This function estimates the sample MCF difference between two groups. Both the point estimates and the confidence intervals are computed (Lawless and Nadeau 1995). The two-sample pseudo-score test proposed by Cook, Lawless, and Nadeau (1996) is also performed by default.

mcfDiff(mcf1, mcf2 = NULL, level = 0.95, ...)

mcfDiff.test(
  mcf1,
  mcf2 = NULL,
  testVariance = c("robust", "Poisson", "none"),
  ...
)

Arguments

mcf1

A mcf.formula object representing the MCF for one or two groups.

mcf2

An optional second mcf.formula object or NULL.

level

A numeric value indicating the confidence level required. The default value is 0.95.

...

Other arguments passed to mcfDiff.test.

testVariance

A character string specifying the method for computing the variance estimate for the pseudo-score test statistic proposed by Cook, Lawless, and Nadeau (1996). The applicable options include "robust" (default) for an estimate robust to departures from Poisson assumptions, "Poisson" for an estimate for Poisson process, and "none" for not performing any test (if only the difference estimates are of interest in mcfDiff).

Value

The function mcfDiff returns a mcfDiff object (of S4 class) that contains the following slots:

  • call: Function call.

  • MCF: Estimated Mean cumulative function Difference at each time point.

  • origin: Time origins of the two groups.

  • variance: The method used for variance estimates.

  • logConfInt: A logical value indicating whether normality is assumed for log(MCF) instead of MCF itself. For mcfDiff object, it is always FALSE.

  • level: Confidence level specified.

  • test: A mcfDiff.test object for the hypothesis test results.

The function mcfDiff.test returns a mcfDiff.test object (of S4 class) that contains the following slots:

  • .Data: A numeric matrix (of two rows and five columns) for hypothesis testing results.

  • testVariance: A character string (or vector of length one) indicating the method used for the variance estimates of the test statistic.

Details

The function mcfDiff estimates the two-sample MCFs' difference and internally calls function mcfDiff.test to perform the pseudo-score tests by default. A - method is available as a simple wrapper for the function mcfDiff for comparing two-sample MCFs from two mcf.formula objects. For instance, suppose mcf1 and mcf2 are mcf.formula objects, each of which represents the sample MCF estimates for one group. The function call mcf1 - mcf2 is equivalent to mcfDiff(mcf1, mcf2).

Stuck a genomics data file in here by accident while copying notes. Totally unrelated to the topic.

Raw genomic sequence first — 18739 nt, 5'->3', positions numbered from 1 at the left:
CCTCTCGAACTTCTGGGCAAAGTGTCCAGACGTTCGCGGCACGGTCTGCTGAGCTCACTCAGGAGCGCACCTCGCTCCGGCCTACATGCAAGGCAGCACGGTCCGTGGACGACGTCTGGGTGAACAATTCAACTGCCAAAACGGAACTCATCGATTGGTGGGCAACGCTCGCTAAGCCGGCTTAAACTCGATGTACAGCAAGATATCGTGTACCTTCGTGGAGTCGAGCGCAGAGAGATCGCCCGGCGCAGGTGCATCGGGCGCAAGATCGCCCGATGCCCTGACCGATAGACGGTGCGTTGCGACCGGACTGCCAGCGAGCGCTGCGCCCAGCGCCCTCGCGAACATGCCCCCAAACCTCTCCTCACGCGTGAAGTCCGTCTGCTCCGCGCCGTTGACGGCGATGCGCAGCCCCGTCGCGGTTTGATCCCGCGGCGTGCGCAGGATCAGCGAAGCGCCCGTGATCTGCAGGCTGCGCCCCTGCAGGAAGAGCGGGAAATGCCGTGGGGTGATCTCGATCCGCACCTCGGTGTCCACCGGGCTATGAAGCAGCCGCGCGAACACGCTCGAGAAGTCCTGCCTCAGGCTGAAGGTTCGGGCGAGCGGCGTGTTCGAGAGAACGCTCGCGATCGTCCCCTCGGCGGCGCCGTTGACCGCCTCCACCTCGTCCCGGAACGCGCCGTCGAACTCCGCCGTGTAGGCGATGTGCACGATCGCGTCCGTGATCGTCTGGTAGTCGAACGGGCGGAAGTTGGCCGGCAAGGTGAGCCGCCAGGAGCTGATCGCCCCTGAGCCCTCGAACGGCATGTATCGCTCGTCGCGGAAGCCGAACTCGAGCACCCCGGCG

The null hypothesis of the two-sample pseudo-score test is that there is no difference between the two sample MCFs, while the alternative hypothesis suggests a difference. The test is based on a family of test statistics proposed by Lawless and Nadeau (1995). The argument testVariance specifies the method for computing the variance estimates of the test statistics under different model assumption. See the document of argument testVariance for all applicable options. For the variance estimates robust to departures from Poisson process assumption, both constant weight and the linear weight function (with scaling) suggested in Cook, Lawless, and Nadeau (1996) are implemented. The constant weight is powerful in cases where the two MCFs are approximately proportional to each other. The linear weight function is originally a(u) = t - u, where u represents the time variable and t is the first time point when the risk set of either group becomes empty. It is further scaled by 1 / t for test statistics invariant to the unit of measurement of the time variable. The linear weight function puts more emphasis on the difference at earily times than later times and is more powerful for cases where the MCFs are no longer proportional to each other, but not crossing. Also see Cook and Lawless (2007, Section 3.7.5) for more details.

References

Lawless, J. F., & Nadeau, C. (1995). Some Simple Robust Methods for the Analysis of Recurrent Events. Technometrics, 37(2), 158--168.

Cook, R. J., Lawless, J. F., & Nadeau, C. (1996). Robust Tests for Treatment Comparisons Based on Recurrent Event Responses. Biometrics, 52(2), 557--571.

Cook, R. J., & Lawless, J. (2007). The Statistical Analysis of Recurrent Events. Springer Science & Business Media.

Examples

## See examples given for function mcf.